Showcase your resume on LinkedIn. From all the social networks, LinkedIn is probably the one that brings the most value for me personally. Post your resume on LinkedIn. Connect and keep in touch with the people you work- it’s your showcase. It takes time to get recommendations but on LinkedIn they stay with you. Ask your boss, co-workers or employees to recommend you. Build your endorsements. We all know our work situation is temporary and every one of us can be laid off without notice. Be prepared because it takes more time than your savings can afford.

Associate yourself with the right network. Sign up for online groups. LinkedIn has a lot of choices.

Everybody can be a leader! Create a professional group online. LinkedIn and are a great place to start a group and they provide you with the tools.

One last note- if it’s not part of your responsibility at work, don’t use your corporate network or your paid time to work on your online brand. Every keystroke can be traced and every minute of your time can be accounted for.

It sounds like a lot of efforts and time but it’s important you to think about it and plan your online life. None of us have time for every social network site. Choose wisely. Start step by step but keep the big picture on your mind. Your career may need it in the future and even a high online influence, it does however need no missteps. Stay safe and be popular! Build your online brand the way you want your employer or clients to see it.

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The Uplinq CodeFest

I went to the Uplinq Codefest the other day. I was impressed by the resources Qualcomm invests in developers. $50,000 was given to the winners of the contest! Applause to Qualcomm!!! I expected a fierce battle and it was interesting to see it unfold. I came with my 10 year old daughter who is a developer and she has won alone and as a part of a team several hackathons. It was disappointing to hear she was not allowed to compete in the Qualcomm challenge (you have to be 18 or older) but it was understandable. We both decided for me not to compete this time- we were sorry for it later though. If you are a developer and you are around, you should compete. At least we both enjoyed being part of the hackathon and seeing the action in person.

The hackathon challenge went till 11:30PM. The participation of Windows Phone developers in the contest was overwhelming. Let’s say that half of the participants were Windows Phone developers and one of the 5 categories was for Windows Phone. The total number of participants was around 30! I was proud to say the Windows Phone developers’ demos were great.

I liked that the demos were timed and limited to 3 minutes! Thanks Heaven! It was shocking that half of the presentation time was spent in PowerPoint. I understand that the apps don’t need to be completed but I believe PowerPoint should be banned from hackathons. If the PowerPoint use cannot be limited, band it, give paper and crayons to the kids that are learning the SDKs. It’s purely ridiculous to compete on a PowerPoint presentation, especially when you can win $5K and you are one of 3 or 4 competitors in a category. One more change I would do if I’m a hackathon organizer- you have to compete on a new application each time. Be nice to all of us, we come to many hackathons, we don’t want to see the same app and hear the same pitch over and over again.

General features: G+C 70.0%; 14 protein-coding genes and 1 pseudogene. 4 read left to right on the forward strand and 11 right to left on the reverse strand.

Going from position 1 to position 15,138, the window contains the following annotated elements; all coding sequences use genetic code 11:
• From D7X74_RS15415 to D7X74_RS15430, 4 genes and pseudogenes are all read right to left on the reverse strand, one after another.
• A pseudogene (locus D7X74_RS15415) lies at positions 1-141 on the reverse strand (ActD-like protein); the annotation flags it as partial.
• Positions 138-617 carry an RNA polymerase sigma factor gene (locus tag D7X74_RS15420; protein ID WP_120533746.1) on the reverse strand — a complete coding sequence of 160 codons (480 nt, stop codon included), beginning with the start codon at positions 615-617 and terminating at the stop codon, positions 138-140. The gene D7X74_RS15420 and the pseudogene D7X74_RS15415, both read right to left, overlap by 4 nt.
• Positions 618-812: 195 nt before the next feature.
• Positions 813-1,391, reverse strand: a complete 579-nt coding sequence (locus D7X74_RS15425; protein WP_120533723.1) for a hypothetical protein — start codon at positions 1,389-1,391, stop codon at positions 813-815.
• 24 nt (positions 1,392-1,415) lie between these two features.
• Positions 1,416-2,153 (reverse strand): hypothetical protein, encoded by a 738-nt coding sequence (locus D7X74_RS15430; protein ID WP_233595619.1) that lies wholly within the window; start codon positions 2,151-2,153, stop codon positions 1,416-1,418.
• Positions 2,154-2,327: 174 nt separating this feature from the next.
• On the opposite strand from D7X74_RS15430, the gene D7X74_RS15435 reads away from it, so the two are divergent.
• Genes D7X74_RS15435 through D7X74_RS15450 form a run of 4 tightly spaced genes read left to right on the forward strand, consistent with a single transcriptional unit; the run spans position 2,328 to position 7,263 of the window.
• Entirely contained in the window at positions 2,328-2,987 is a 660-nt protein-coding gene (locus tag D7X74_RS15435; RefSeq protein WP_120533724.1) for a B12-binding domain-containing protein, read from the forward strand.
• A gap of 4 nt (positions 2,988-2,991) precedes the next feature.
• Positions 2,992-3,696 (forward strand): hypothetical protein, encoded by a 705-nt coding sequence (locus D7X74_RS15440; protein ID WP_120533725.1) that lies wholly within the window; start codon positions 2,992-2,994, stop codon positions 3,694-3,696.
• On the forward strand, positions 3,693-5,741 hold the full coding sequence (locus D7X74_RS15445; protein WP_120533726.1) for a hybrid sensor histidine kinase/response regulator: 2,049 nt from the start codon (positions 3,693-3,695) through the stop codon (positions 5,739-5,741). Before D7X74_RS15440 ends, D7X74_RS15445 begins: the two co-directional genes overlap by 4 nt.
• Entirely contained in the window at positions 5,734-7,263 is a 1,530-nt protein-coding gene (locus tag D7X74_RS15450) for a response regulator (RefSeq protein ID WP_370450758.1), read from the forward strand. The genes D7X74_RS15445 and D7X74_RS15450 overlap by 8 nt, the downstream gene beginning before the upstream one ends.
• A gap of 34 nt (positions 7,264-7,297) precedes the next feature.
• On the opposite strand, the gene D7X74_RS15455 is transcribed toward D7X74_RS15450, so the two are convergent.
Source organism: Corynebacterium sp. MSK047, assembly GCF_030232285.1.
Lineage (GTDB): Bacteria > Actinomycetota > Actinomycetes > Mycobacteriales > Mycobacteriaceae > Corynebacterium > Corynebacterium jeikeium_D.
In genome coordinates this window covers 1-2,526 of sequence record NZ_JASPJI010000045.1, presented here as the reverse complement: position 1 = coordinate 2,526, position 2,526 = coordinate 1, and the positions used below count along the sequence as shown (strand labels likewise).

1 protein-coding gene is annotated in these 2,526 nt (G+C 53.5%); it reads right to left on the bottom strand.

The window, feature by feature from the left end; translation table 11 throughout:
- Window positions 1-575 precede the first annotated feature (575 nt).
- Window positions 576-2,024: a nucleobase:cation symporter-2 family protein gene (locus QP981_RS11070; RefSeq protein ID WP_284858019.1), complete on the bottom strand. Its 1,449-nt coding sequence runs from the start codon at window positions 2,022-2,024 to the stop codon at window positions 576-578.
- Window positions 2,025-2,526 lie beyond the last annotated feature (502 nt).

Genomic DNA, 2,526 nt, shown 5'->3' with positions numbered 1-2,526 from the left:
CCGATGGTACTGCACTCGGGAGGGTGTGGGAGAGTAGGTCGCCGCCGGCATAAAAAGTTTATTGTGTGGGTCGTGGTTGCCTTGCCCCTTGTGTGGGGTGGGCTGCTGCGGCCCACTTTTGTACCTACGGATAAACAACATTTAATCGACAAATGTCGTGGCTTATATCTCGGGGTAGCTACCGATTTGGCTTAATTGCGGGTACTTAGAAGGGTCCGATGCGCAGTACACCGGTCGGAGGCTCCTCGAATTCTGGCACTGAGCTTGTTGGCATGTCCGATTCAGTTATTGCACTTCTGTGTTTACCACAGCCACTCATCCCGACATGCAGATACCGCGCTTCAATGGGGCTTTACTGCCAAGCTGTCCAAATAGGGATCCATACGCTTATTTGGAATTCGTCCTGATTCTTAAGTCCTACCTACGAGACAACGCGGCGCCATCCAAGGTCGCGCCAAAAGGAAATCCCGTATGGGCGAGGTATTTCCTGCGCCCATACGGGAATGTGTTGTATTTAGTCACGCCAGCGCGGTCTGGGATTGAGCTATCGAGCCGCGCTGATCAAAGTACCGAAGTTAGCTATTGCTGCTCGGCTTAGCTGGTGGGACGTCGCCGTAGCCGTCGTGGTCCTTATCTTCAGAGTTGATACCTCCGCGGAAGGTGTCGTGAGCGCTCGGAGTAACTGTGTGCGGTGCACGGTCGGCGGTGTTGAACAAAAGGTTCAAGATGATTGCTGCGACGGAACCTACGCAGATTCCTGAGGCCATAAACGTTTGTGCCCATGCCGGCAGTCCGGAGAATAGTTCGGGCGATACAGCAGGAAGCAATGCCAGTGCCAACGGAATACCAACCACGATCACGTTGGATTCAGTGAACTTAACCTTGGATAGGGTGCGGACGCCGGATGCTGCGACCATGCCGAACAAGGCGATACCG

Overall it was a great experience. I learned one thing- never say no to participating when the prize is right! Qualcomm technologies rock, Qualcomm is a big sponsor and I pray the day will come when they will allow young developers to participate and learn. We all need to invest in the future.

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Mark Russinovich’s Trojan Horse Novel

Trojan Horse Novel

I am one lucky girl. I received an advance copy of the book that I have been dreaming to read. Mark Russinovich’s Trojan Horse novel. After reading Zero Day from the same author I was hooked.
It has been terribly busy in my life the last week and I feel guilty for not finishing the book the moment I got it but I’m enjoying it.
It is suspenseful, it is intriguing, it is inspiring. It makes you question every computer and any device connected to the Internet.
It’s a must-read for every person in technology.
P.S. I bought a copy of Zero Day for my boss for Christmas. The Trojan Horse is scheduled to be released in September.

I’m very careful giving my comments about the book without spoinling the fun for you :) Here is what I think in short:

AwesomeExperience( smartHuman @markrussinovich )
GreatBook TheTrojanHorse;
TheTrojanHorse = (Politics+Technology+Multiculture+Action)*Sexy*Suspense;
Return #TheTrojanHorse;